Michelle Pfeiffer has been excellent in all manner of movies, but in such period pieces as The Age of Innocence and Dangerous Liaisons, she has proven to be especially memorable, ably portraying passionate yet stifled women who find themselves as constricted by the mores of society as by the corsets they don under their dresses. In Cheri, the movie itself is the corset, strangling the actress and everything surrounding her until all the breath has been driven out of the material.
Adapted from two works by Gigi author Colette, Cheri and The Last of Cheri, this new collaboration by the Dangerous Liaisons team of Pfeiffer, director Stephen Frears and screenwriter Christopher Hampton is a deadly dull affair about a deadly dull affair between a retired courtesan named Lea de Lonval (Pfeiffer) and Cheri (Rupert Friend), the young son of another former courtesan (Kathy Bates). The wealthy Lea takes care of her young stud for several years, but their relationship is threatened when Cheri's mother helps arrange a marriage between her son and a demure woman (Felicity Jones) closer to his own age.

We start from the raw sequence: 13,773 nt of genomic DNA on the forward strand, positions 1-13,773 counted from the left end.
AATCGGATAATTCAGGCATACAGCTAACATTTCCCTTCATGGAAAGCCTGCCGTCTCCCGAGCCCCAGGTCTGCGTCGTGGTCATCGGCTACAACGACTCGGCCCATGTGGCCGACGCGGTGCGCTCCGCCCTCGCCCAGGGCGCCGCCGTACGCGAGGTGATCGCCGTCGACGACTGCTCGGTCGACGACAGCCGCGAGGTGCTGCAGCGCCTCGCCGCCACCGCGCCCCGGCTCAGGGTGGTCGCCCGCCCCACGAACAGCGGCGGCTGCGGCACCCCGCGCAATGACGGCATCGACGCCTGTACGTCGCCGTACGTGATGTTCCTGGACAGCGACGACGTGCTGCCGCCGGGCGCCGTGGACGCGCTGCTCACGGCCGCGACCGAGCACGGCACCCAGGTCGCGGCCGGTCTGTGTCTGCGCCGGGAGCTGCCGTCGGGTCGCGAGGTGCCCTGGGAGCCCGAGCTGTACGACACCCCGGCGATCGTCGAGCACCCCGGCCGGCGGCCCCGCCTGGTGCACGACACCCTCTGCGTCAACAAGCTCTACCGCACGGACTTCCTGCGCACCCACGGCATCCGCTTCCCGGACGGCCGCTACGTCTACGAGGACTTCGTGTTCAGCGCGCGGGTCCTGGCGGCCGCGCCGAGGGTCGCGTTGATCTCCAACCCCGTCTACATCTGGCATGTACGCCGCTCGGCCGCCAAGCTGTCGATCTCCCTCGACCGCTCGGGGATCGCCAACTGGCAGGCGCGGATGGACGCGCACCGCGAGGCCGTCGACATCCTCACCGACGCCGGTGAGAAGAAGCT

Friend is excruciatingly boring as the supposedly magnetic Cheri, meaning that it's a mystery why Lea would want to spend one minute with him, let alone many years. The lack of chemistry between the pair serves to weaken an already rickety enterprise, with the miscast Bates' incongruous turn (she's about as French as Captain America) providing some unexpected relief in this cinematic flatline.